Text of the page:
Gee way to try and talk me out of it. I am looking at only 3 or 4 chickens, wouldn't be many eggs though I am willing to bet.I had chickens for several years, Rhode Island Reds. Nice big brown eggs and they were very friendly. I did keep them in a large coop however. Had a Rooster named Ricky. He was mean and like to defend the coop space and many times would "fly" at me with his spurs raised. Stopped that one night be hitting him across the coop with a pan. The only suggestion I have is stay away from roosters. They can be mean and depending where you live they can be annoying to neighbors when they crow. Ricky crowed all day long but we lived in a very rural area. But...you can't beat fresh eggs off your spread. There is a big differene from store bought.
Easy way to not get chickens. Make sure you get a couple of roosters, let them age and make sure your wife feeds them and cleans the coop. If the crowing doesn't do the trick, the roosters will. Oh, and another thing, coops draw mice and other unwanted creatures. So if she doesn't like mice or rats or possums and a snake or two then you're kinda on your own with this one. And if you don't feed them a calcium product like crushed Oyster shells, the hens will eat the eggs so you won't get any egss anyway. Like I said in my post, I only had them for several years, took me that long to figure out I didn't want chickens anymore.Gee way to try and talk me out of it. I am looking at only 3 or 4 chickens, wouldn't be many eggs though I am willing to bet.
Yeah, you really shouldn’t lick a chicken and you definitely should wash your hands after messing with them. I expect the the increase in reported issues of many kinds go hand in hand with the increased popularity of small flock and backyard chickens... combined with uninformed owners who are also careless.On a less positive note theres been reports of a large number of salmonella cases from close contact with poultry. They are not pets so you dont want to snuggle with them or let your children play with them. Treat the situation with the respect for sanitation it needs and you should be fine.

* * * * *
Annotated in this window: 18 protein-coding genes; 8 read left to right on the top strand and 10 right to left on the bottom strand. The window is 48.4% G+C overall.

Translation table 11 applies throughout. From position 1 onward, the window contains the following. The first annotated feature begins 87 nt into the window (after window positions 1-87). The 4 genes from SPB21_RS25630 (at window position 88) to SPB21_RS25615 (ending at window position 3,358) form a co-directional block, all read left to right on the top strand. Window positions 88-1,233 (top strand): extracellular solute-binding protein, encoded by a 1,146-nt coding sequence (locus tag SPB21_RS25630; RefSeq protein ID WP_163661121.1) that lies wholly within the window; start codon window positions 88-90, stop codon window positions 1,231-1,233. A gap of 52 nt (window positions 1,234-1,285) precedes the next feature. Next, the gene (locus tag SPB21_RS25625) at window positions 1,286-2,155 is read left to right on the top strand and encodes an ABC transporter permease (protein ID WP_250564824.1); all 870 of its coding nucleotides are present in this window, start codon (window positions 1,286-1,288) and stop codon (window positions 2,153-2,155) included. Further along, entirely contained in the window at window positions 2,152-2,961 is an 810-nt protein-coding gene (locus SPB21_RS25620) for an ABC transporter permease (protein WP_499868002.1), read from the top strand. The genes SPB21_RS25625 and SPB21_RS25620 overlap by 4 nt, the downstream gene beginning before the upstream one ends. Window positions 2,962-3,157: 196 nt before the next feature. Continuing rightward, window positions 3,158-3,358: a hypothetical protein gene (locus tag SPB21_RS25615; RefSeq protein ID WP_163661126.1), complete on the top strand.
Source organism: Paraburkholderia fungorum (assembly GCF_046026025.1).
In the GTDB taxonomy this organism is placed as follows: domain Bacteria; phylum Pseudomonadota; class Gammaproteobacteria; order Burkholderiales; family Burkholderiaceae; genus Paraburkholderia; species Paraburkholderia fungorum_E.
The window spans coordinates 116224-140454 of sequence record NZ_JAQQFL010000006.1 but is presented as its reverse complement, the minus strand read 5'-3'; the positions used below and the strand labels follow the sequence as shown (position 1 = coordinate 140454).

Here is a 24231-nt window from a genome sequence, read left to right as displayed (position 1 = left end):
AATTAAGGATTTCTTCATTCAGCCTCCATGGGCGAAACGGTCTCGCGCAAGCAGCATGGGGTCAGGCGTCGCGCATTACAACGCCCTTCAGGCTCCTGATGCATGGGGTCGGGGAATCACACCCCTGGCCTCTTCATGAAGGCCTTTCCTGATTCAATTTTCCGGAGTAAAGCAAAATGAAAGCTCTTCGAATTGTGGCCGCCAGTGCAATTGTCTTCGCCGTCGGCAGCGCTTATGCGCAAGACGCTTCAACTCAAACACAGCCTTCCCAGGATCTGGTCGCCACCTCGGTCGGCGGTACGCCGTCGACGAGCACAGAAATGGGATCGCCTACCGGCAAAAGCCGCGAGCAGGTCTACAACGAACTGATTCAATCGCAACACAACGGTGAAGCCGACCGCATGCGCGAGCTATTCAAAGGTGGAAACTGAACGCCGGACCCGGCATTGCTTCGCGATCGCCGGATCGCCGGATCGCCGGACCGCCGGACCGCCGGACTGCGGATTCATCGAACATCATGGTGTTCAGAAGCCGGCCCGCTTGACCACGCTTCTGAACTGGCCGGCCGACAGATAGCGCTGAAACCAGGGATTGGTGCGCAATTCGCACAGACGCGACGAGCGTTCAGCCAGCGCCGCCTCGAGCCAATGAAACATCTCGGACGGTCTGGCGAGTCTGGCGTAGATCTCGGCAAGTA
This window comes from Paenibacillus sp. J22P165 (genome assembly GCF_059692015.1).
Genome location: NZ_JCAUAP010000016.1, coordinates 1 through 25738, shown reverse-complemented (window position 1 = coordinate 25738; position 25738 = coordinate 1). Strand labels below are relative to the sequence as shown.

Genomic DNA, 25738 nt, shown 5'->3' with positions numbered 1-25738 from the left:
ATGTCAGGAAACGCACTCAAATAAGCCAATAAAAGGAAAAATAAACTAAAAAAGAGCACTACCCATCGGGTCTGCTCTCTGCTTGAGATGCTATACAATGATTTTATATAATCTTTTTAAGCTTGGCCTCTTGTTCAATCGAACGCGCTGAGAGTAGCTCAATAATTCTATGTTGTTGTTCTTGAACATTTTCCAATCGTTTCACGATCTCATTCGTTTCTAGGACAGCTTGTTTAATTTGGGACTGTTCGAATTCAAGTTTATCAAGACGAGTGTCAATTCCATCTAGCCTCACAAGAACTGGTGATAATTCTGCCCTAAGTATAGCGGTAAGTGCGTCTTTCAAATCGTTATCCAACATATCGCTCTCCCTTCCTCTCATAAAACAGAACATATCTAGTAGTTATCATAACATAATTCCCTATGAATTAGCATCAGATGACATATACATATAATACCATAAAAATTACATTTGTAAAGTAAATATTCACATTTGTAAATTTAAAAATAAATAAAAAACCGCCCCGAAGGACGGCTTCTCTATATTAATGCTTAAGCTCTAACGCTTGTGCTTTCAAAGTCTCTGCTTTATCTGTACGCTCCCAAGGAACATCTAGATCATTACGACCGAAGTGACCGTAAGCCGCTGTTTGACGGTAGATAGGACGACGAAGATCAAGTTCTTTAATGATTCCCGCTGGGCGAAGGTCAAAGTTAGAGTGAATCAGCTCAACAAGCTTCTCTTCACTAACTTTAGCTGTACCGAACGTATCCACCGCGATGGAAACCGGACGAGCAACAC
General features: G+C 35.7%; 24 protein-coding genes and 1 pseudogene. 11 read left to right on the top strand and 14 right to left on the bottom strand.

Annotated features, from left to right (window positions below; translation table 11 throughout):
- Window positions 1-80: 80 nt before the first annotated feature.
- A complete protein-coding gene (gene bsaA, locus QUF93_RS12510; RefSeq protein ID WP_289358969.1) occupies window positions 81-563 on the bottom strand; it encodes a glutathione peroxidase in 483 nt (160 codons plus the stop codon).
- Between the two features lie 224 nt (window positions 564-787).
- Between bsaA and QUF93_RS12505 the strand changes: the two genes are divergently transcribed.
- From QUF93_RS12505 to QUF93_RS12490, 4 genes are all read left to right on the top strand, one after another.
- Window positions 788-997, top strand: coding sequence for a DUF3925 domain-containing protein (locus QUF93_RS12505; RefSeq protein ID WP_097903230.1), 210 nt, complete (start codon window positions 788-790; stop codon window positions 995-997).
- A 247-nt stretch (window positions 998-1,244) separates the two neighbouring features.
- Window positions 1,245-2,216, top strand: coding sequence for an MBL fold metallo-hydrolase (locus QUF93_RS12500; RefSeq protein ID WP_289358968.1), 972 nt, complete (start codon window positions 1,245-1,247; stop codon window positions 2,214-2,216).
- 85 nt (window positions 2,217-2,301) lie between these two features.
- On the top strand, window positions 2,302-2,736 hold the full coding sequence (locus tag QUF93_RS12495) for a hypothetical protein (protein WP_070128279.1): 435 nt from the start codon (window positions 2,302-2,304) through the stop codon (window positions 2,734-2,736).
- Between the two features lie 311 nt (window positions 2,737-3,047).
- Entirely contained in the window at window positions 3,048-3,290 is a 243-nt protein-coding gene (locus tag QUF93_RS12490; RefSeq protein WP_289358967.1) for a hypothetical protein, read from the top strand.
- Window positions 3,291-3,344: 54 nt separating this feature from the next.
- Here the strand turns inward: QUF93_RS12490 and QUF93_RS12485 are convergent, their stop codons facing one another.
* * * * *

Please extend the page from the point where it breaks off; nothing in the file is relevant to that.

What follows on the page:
We are far out in the country surrounded by fields, so that's not an issue.Are there any restrictions where you live? Be prepared for a lot of ammonia odor. I get my chicken at the grocery or Zacksby's (sic). Eggs come from Aldi's who beats any prices in town. I know of a house that was on the market for over three years. About the time the house was finished, the guy across the road put up three chicken houses.
We had chickens when I was little and two roosters. One of those roosters was mean. We had it for Thanksgiving dinner. Or so we thought. We had rooster for Christmas dinner that year too.My intro to chickens came when I was in high school. My dad came home one day and told me he'd found me a job (words that struck fear in the hearts of my brothers and I). A friend of his was helping build a chicken house. I'd be doing manual labor. So what, how bad could it be? First thing the next morning, I showed up to a 100 x 50 metal building on a concrete slab. They handed me a shovel and told me to dig a trench around it. Little did I know that would be the best job of the day. Other guys were inside the building assembling wire mesh chicken coops, getting ready for the chickens to arrive.
Just before lunch, the chickens arrived - a full semi load of them in flat cages, 15 per cage. I don't know how many cages there were but the truck was stacked about 6 rows high and 40 feet long. Now my job was to take a cage of chickens into the building, carefully open it and take out one chicken, holding it by the legs. Then with the chicken pointed head up, feet down I was to push it through the trap door in the bottom of the cage, and then add 2 more to the cage because the cage builders were not as quick as the ditch digger. A scared chicken "fertilizes" anything beneath it, including your hand. No running water on site. Was not a pleasant lunch.
On a more positive note, my grandfather always had chickens on the farm. He had a chicken house and a coop fenced with a temporary fence. Every spring he'd take the fence down and roll it up then hook his tractor to the house and drag it to another spot. Then he'd put up the fence, shoo the chickens back into the coop, and scoop up the fertilizer for his garden.
I still hate chickens though.